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Criminal Cases in the Supreme Court Term -- Part 2

Continuing with the term summary (part 1 was yesterday), here are the federal criminal law cases, the prisoner rights cases, and a trio of summary error corrections.

Federal Criminal Law

Yates v. United States, February 25, 2015, 5-4 on the judgment, 4-1-4 on reasoning.  The Sarbanes-Oxley law, enacted to address financial fraud, prohibits among other things destroying a "tangible object" to obstruct an investigation.  Does that cover throwing fish overboard to obstruct a charge of a size limit violation?  No.  Justice Ginsburg wrote the plurality opinion, joined by Chief Justice Roberts, Justice Breyer, and Justice Sotomayor.  Justice Alito wrote a concurrence, and cast the deciding vote on the judgment, with a different path to the same result.  Justice Kagan, joined by Justices Scalia, Kennedy, and Thomas dissented from the Court's departure from what she sees as the plain language of the statute.

Henderson v. United States, May 18, 2015, 9-0.  If, in the course of a criminal case, the government gains control of the defendant's guns and upon conviction he can no longer possess them, can he direct their transfer to someone else?  Yes, so long as steps are taken to insure the transferee is not a straw man.  Justice Kagan wrote the opinion for a unanimous Court.
Whitfield v. United States, January 13, 2015, 9-0.  The enhanced penalties in federal bank robbery law for a robber who "forces any person to accompany him" apply even to short movements, such as one room of a building to another.  Justice Scalia wrote the opinion.

McFadden v. United States, June 18, 2015, 9-0.  The Controlled Substance Analogue Enforcement Act of 1986 requires substances similar to those on the schedule I list to be treated as such if they are intended for human consumption.  The Controlled Substance Act makes it a crime to "knowingly" distribute a controlled substance.  The defendant's knowledge that the substance is controlled is an element the prosecution must prove.

Prisoner and Arrestee Suits

San Francisco v. Sheehan, May 18, 2015, 6-2-0.  The question on the application of the Americans with Disabilities Act to the arrest of a mentally ill person is dropped because S.F. argued one thing in its certiorari petition and something else in its merits brief.  The Court is not amused.  Officers have qualified immunity because the accommodation right claimed by the plaintiff was not clearly established.  Justice Alito wrote the opinion, joined by Chief Justice Roberts and Justices Kennedy, Thomas, Ginsburg, and Sotomayor.  Justice Scalia, joined by Justice Kagan, is even less amused and would dump the whole case as a sanction for The City's bait and switch.  Justice Breyer is recused, presumably because his brother was the trial judge.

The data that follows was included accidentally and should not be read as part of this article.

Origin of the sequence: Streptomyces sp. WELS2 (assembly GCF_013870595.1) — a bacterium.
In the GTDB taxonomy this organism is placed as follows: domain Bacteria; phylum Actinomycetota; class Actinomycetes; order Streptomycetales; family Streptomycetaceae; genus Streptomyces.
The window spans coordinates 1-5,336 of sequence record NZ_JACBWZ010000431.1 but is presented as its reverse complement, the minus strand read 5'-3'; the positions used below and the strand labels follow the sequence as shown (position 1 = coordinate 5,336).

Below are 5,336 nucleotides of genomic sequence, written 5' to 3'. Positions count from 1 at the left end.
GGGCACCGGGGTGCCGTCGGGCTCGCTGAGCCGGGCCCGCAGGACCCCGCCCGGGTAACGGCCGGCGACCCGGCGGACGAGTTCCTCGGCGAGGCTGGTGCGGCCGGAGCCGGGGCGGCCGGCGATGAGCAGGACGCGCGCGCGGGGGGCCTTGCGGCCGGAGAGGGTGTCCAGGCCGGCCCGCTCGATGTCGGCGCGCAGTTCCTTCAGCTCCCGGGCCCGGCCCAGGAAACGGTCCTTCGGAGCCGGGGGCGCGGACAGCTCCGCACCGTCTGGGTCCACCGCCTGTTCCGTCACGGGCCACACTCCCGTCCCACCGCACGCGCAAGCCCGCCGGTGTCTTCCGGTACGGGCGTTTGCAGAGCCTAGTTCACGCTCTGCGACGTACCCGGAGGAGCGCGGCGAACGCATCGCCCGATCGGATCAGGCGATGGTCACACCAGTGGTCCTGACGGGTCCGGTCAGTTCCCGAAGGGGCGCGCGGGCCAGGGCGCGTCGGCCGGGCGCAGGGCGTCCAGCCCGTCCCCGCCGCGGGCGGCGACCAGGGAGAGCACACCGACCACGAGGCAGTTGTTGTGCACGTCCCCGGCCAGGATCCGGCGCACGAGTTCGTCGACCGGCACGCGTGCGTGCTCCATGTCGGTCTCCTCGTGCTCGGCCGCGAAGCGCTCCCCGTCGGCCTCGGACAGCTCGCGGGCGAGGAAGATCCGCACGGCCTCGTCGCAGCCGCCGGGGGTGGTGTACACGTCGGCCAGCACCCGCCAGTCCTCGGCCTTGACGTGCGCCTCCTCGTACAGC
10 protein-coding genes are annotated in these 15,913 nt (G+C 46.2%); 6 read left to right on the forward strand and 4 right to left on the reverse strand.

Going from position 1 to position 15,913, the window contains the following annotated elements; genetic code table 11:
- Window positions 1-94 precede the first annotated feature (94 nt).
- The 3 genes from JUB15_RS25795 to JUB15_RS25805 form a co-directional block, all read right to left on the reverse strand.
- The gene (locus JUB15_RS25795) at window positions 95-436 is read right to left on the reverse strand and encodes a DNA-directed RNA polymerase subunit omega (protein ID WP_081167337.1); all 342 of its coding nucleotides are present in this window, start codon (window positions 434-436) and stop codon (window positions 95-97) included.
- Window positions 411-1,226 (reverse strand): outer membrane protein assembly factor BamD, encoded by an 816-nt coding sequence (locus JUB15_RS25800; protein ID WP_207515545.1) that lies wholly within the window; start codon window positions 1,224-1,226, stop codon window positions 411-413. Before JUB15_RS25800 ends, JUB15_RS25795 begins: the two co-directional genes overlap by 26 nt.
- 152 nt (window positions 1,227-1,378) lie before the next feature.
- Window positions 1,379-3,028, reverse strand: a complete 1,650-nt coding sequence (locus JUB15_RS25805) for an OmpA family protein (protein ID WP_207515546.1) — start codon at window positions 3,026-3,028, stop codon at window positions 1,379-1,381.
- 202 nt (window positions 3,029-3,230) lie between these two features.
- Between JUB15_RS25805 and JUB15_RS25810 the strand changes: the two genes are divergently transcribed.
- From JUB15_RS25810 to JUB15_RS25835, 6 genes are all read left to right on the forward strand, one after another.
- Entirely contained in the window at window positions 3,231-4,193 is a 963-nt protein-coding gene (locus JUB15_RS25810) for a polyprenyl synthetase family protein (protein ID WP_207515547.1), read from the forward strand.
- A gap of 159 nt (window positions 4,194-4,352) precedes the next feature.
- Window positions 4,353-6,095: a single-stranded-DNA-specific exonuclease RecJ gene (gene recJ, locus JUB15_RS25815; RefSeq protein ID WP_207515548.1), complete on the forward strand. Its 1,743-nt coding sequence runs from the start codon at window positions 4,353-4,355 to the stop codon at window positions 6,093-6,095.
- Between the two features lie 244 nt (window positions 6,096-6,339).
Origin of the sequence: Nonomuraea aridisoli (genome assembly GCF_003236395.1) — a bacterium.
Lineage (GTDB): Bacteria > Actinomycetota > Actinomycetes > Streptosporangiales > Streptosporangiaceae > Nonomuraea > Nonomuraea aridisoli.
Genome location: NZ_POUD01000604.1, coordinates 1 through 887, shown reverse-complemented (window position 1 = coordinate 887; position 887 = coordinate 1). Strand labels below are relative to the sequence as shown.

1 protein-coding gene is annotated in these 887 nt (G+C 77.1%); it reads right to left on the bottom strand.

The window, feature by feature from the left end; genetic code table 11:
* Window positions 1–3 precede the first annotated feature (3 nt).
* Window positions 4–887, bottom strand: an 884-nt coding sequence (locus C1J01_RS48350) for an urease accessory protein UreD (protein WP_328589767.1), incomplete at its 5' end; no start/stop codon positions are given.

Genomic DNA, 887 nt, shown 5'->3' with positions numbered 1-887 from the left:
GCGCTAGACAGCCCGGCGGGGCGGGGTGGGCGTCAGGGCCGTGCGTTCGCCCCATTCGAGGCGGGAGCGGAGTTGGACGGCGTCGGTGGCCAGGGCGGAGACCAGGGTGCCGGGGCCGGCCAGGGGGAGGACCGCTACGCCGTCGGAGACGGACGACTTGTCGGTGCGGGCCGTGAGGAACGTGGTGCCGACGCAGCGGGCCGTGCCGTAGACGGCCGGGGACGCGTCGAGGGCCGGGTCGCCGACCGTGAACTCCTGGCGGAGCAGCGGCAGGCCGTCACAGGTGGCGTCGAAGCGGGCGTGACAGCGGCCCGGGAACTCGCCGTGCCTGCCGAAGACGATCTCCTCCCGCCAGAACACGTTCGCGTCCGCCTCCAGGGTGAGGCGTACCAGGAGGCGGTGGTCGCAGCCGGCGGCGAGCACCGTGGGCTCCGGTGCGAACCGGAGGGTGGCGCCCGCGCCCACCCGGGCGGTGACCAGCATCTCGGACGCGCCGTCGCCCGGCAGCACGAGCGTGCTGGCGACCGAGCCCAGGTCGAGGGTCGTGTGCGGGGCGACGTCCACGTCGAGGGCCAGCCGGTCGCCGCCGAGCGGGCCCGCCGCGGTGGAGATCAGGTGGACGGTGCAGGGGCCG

Coleman v. Tollefson, May 18, 2015, 9-0.  Some prison inmates are "frequent filers."  They sue over anything.  The Prison Litigation Reform Act has a "three strikes" provision that disqualifies them from waiver of filing fees after three suits have been thrown out as frivolous, etc.  Does a "strike" still "count" if an appeal is pending?  Yes.  Justice Breyer wrote the opinion.

Taylor v. Barkes, June 1, 2015, 9-0.  Per curiam opinion. No constitutional right of prisoners to a suicide prevention protocol has been clearly established so as to allow suing officials.

Summary Error Corrections

In the following cases, the lower court was so obviously wrong that none of the nine Supreme Court Justices thought it was right or even thought the case needed briefing and argument.  All three are habeas cases, so they could have gone in the Habeas Corpus section as well.

Lopez v. Smith, October 6, 2014, 9-0, per curiam.  State court holding on a claim that the prosecution switched theories was a reasonable application of existing Supreme Court precedent.  No, Ninth Circuit, as the Supreme Court has "emphasized, time and again," you can't throw out state court judgments for failing to follow your precedents.  They don't have to.

Glebe v. Frost, November 17, 2014, 9-0, per curiam.  State court ruling that limitation of the defense lawyer's summation was harmless error, not structural error, was reasonable.  Ninth Circuit once again substitutes its own view for the reasonable decision of the state court in violation of Congress's limit on its authority.

Woods v. Donald, March 30, 2015, 9-0, per curiam.   State court reasonably concluded that a lawyer's brief absence from a joint trial during testimony that did not affect his client was not automatically reversible ineffective assistance.

That's a wrap for the term.  The next one starts the First Monday in October.

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